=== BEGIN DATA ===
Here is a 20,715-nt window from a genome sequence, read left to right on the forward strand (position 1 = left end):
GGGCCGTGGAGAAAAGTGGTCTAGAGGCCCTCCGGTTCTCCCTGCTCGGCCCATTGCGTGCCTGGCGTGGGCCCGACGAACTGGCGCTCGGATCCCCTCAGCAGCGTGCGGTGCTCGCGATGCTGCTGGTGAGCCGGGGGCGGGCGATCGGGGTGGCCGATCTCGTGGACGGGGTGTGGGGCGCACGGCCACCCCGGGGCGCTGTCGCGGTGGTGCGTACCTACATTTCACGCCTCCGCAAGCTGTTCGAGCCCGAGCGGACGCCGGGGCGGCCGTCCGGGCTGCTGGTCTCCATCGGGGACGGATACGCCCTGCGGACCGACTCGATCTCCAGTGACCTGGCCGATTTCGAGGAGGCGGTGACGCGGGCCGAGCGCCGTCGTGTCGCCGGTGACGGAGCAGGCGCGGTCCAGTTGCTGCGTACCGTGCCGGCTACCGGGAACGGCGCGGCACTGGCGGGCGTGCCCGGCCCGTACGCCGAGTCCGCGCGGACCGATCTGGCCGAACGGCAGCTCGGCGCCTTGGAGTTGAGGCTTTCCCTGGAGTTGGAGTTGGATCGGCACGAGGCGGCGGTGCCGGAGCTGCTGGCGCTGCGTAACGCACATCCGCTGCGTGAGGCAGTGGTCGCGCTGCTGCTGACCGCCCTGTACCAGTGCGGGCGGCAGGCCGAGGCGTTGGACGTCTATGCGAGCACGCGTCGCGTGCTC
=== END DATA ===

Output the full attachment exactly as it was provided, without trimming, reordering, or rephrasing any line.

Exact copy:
Here is a 20,715-nt window from a genome sequence, read left to right on the forward strand (position 1 = left end):
GGGCCGTGGAGAAAAGTGGTCTAGAGGCCCTCCGGTTCTCCCTGCTCGGCCCATTGCGTGCCTGGCGTGGGCCCGACGAACTGGCGCTCGGATCCCCTCAGCAGCGTGCGGTGCTCGCGATGCTGCTGGTGAGCCGGGGGCGGGCGATCGGGGTGGCCGATCTCGTGGACGGGGTGTGGGGCGCACGGCCACCCCGGGGCGCTGTCGCGGTGGTGCGTACCTACATTTCACGCCTCCGCAAGCTGTTCGAGCCCGAGCGGACGCCGGGGCGGCCGTCCGGGCTGCTGGTCTCCATCGGGGACGGATACGCCCTGCGGACCGACTCGATCTCCAGTGACCTGGCCGATTTCGAGGAGGCGGTGACGCGGGCCGAGCGCCGTCGTGTCGCCGGTGACGGAGCAGGCGCGGTCCAGTTGCTGCGTACCGTGCCGGCTACCGGGAACGGCGCGGCACTGGCGGGCGTGCCCGGCCCGTACGCCGAGTCCGCGCGGACCGATCTGGCCGAACGGCAGCTCGGCGCCTTGGAGTTGAGGCTTTCCCTGGAGTTGGAGTTGGATCGGCACGAGGCGGCGGTGCCGGAGCTGCTGGCGCTGCGTAACGCACATCCGCTGCGTGAGGCAGTGGTCGCGCTGCTGCTGACCGCCCTGTACCAGTGCGGGCGGCAGGCCGAGGCGTTGGACGTCTATGCGAGCACGCGTCGCGTGCTC